Department of Religion Lecture

September 27, 2013
1:00 pm, Sakamaki Hall A302


“Experimental Buddhism in Contemporary Japan”
Professor John Nelson, University of San Francisco
What’s a good Buddhist priest to do when faced with the profound challenges of late modernity and persistently unfavorable opinions about religion in his own society? Declining temple membership, increasing secularism, and negative public opinion that sees Buddhism as having little relevance all add up to a “perfect storm” threatening the future of mainstream Japanese Buddhism.  Based on a forthcoming book (fall 2013), this presentation will advance the concept of “experimental Buddhism” while profiling some progressive Buddhist priests trying to reboot their roles as religious specialists and the services they provide through their temples.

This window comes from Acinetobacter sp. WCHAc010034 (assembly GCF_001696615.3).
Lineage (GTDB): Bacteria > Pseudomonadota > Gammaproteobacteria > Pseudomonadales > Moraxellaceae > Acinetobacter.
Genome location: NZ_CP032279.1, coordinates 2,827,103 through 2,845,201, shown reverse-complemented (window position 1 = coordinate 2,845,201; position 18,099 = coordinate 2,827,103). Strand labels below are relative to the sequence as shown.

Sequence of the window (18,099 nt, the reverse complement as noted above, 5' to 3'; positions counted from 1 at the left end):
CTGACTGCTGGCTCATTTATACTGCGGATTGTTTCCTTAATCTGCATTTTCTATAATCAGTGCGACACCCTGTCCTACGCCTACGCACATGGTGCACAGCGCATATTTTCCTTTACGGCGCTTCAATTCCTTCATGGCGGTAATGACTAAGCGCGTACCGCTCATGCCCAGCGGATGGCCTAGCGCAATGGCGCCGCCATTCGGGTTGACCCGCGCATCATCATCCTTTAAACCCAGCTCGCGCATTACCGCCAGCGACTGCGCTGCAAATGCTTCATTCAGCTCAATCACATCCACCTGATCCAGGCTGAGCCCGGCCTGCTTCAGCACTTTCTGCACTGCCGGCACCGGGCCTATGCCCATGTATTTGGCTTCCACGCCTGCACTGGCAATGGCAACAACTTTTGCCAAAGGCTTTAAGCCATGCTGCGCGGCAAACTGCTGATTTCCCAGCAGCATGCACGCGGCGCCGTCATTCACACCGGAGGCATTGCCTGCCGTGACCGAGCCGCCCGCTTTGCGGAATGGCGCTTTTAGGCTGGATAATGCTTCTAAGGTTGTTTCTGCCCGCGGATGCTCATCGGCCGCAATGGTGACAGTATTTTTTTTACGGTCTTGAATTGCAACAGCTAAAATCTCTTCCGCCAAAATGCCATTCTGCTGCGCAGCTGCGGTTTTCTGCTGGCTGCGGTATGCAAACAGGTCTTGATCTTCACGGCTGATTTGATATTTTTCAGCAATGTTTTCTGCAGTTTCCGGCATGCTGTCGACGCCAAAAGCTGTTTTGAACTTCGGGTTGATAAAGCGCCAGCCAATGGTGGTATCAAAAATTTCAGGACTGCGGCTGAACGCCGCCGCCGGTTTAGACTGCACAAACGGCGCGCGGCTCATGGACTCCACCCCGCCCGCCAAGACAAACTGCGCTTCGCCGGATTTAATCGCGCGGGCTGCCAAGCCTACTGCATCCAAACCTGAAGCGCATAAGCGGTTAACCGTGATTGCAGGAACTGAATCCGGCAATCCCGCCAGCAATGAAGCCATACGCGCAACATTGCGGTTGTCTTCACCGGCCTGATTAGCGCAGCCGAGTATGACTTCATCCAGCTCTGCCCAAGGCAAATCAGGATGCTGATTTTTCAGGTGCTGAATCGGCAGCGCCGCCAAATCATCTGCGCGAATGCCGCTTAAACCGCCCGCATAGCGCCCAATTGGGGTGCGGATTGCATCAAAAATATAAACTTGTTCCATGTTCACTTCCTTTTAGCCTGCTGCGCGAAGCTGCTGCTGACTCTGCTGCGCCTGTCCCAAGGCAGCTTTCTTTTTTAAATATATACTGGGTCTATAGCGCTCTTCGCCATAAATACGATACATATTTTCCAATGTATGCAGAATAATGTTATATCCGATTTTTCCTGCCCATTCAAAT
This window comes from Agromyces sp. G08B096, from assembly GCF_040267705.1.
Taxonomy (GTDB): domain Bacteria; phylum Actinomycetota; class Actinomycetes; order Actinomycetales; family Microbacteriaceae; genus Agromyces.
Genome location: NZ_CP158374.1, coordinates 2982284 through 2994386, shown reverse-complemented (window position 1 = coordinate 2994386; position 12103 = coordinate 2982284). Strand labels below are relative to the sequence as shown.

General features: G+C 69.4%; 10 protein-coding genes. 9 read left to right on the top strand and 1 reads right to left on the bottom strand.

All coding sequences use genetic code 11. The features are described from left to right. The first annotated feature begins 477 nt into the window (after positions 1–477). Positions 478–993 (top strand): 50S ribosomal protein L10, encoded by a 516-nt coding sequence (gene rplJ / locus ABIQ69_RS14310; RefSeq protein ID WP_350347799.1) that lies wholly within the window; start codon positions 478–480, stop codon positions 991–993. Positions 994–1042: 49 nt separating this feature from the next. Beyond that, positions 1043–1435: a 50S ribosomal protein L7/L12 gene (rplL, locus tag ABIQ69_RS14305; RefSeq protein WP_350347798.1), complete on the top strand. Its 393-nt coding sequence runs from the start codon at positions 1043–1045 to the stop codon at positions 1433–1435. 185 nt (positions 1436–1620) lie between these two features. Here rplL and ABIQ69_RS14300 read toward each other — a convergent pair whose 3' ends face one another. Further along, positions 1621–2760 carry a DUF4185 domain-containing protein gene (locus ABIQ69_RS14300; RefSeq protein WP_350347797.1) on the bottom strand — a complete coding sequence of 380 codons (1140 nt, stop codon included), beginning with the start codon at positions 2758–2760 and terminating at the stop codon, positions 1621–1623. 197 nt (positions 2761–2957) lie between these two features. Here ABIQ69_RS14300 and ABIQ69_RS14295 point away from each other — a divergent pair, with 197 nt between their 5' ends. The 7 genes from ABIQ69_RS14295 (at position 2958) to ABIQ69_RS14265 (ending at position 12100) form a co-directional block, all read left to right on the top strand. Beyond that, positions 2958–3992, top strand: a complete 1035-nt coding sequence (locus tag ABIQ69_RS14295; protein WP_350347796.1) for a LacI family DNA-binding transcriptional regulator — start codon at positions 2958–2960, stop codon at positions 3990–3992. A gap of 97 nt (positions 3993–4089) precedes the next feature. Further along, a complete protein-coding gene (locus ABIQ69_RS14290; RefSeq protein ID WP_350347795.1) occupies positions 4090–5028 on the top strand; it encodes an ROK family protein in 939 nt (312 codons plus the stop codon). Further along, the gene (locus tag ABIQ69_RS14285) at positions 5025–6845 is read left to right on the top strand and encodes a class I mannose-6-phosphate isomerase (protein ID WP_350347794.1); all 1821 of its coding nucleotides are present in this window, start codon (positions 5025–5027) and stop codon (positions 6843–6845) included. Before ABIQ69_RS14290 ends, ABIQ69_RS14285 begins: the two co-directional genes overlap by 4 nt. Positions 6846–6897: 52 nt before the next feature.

John Nelson is Professor in East Asian religions in the Department of Theology and Religious Studies at the University of San Francisco.  His areas of specialization are East Asian religions, contemporary Buddhism, cultural anthropology, globalization, secularism, and Asian Studies. Professor Nelson is the author of two books on Japanese Shinto, numerous articles, and a video documentary on Yasukuni Shrine in Tokyo. He will publish a new book in fall 2013 that deals with the “state and fate” of contemporary Buddhist temples in Japan.

Experimental Buddhism: Innovation and Activism in 21st Century Japan follows a 21-chapter edited volume he co-produced in 2012, titled the Handbook of Contemporary Japanese Religions (Brill).  Professor Nelson received his Ph.D. from U.C. Berkeley in cultural anthropology (1993) and came to USF in 2000.